"Understanding Jesus’ kingdom theology enables interpreters to make good sense of his ethical demands. Interpreters have regularly puzzled over their stringency. Nowhere is this more obvious than in the Sermon on the Mount. Did Jesus seriously expect his followers to view hatred as murder, to view lust as adultery, never to retaliate when abused, and actually to love their enemies (Mt 5:21–48)? We have already noted the traditional Catholic response: only select disciples are expected to follow these more austere rules. Lutherans often viewed Jesus’ ethics as “law” (rather than “gospel”) meant to point out the hopelessness of our sinful condition and drive us to our knees in repentance and faith in Christ. Against both these views note that Jesus addressed his words to all his disciples, as well as to the crowds of would-be followers who flocked to hear him (Mt 5:1). Anabaptists frequently took these commands as seriously applying to public life and to all people on earth, so they renounced all violence and became pacifists. Tolstoy adopted a similar response on a personal level, as do many Mennonites and others today. But Jesus nowhere teaches that his kingdom principles should form the basis for civil law. Nineteenth-century liberals often preached a “social gospel” of human progress and moral evolution apart from the personal transformation of conversion to Christ, but twentieth-century worldwide warfare squelched much of their optimism. Existentialists see in Jesus’ teaching precedent for decisive calls to ethical action without viewing any of his teaching as absolute. Dispensationalists have traditionally reserved Jesus’ kingdom ethic for the millennial age and have not found it directly relevant for Christians now. But this requires a greater disjunction between Israel and the Church than Scripture allows. Jesus’ choice of twelve disciples, for example, almost certainly was deliberate—to match the twelve tribes of Israel and portray the community of his followers as the new locus of God’s saving activity.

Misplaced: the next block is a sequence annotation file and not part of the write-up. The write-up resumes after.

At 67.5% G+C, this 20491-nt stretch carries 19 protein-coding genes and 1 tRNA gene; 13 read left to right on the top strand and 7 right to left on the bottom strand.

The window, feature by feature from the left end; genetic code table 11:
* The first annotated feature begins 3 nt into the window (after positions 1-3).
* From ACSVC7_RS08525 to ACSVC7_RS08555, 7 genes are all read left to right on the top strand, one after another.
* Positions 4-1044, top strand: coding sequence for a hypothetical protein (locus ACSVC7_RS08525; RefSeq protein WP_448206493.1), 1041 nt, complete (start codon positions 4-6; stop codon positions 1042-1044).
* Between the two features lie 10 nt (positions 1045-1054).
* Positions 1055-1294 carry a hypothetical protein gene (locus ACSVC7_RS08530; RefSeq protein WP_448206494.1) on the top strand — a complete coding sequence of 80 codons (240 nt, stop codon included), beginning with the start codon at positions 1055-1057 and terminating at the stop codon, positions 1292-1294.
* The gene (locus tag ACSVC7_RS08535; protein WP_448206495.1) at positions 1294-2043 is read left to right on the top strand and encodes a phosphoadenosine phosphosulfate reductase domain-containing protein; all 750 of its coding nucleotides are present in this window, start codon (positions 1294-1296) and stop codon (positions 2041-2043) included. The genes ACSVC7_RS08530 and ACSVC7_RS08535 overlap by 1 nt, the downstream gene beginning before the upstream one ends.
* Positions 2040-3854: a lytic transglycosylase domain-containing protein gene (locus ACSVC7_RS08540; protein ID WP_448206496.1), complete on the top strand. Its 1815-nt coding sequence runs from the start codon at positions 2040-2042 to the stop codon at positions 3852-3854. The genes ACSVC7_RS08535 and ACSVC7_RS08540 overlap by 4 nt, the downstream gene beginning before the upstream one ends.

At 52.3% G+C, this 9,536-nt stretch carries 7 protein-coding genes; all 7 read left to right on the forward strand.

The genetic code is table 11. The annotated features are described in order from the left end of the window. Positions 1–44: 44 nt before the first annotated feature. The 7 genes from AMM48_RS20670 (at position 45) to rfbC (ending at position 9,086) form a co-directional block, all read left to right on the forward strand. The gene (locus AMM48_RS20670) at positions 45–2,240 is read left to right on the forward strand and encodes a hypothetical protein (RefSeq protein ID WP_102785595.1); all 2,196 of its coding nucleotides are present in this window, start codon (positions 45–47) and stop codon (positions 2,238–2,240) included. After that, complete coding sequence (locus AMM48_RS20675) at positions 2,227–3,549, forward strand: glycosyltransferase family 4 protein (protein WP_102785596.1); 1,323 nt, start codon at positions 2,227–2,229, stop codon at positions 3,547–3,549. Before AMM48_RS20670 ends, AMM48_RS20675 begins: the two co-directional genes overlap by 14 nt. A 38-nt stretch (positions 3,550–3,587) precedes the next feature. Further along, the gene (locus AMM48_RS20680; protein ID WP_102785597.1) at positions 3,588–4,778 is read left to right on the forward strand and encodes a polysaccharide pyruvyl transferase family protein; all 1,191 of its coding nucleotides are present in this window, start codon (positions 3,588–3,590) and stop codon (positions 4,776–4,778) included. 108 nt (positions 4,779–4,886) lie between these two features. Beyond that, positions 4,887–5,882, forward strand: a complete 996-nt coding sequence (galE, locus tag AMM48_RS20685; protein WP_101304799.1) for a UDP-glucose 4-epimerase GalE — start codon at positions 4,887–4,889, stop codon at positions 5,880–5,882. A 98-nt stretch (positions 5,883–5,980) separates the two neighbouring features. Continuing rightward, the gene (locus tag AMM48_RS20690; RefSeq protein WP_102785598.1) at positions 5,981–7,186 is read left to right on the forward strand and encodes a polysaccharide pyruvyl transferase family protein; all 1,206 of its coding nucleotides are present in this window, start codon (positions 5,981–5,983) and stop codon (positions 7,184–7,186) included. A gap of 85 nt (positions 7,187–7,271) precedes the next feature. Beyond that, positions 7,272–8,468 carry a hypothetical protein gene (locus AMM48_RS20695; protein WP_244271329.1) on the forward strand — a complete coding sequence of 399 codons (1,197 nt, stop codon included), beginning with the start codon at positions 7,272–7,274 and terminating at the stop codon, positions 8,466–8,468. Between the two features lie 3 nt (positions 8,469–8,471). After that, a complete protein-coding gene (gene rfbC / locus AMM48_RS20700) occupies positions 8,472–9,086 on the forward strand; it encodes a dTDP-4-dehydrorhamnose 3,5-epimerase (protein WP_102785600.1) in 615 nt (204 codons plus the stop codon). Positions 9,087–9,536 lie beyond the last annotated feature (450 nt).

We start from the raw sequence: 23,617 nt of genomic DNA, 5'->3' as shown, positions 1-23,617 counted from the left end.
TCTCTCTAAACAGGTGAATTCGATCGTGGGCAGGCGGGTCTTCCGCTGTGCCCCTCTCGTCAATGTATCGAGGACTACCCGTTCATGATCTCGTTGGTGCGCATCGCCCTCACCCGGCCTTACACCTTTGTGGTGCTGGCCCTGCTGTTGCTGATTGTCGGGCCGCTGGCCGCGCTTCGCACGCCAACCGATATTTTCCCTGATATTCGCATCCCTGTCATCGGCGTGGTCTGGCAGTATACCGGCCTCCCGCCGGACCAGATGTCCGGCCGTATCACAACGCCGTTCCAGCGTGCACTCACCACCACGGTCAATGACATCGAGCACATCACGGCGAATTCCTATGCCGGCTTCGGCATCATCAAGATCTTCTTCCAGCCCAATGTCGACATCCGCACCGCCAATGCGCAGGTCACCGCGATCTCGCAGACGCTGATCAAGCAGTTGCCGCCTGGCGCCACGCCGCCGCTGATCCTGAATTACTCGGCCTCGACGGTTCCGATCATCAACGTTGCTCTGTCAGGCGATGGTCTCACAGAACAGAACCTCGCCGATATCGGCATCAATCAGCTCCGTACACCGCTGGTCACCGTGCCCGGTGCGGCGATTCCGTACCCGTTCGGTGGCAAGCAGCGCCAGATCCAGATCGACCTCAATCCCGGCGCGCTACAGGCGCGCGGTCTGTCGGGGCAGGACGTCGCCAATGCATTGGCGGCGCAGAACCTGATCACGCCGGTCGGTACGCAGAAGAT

None of these approaches, furthermore, does justice to the interpretive framework of Jesus’ inaugurated eschatology. Most of Jesus’ teachings apply to all believers in all situations, unless Scripture itself clearly imposes certain limitations. When Jesus concludes the section of the Sermon on the Mount alluded to above, he declares: “Be perfect [whole, mature; Greek teleios], therefore, as your heavenly Father is perfect [whole, mature]” (Mt 5:48). This remains the standard or ideal of discipleship for all Christians. We will not attain wholeness in this life, but we can arrive at a measure of maturity. Jesus’ standards should be our constant goal (“already but not yet”). He intended his ethic for all believers, not just a select few. But inasmuch as his ethic is primarily for believers, we dare not impose it on those outside the faith. We cannot expect unbelievers to follow or appreciate God’s will, though (through common grace) we are sometimes pleasantly surprised when they do. We must not try to coerce an unregenerate world to conform to his standards, though surely believers ought to use all legal measures available to foster an ethical society."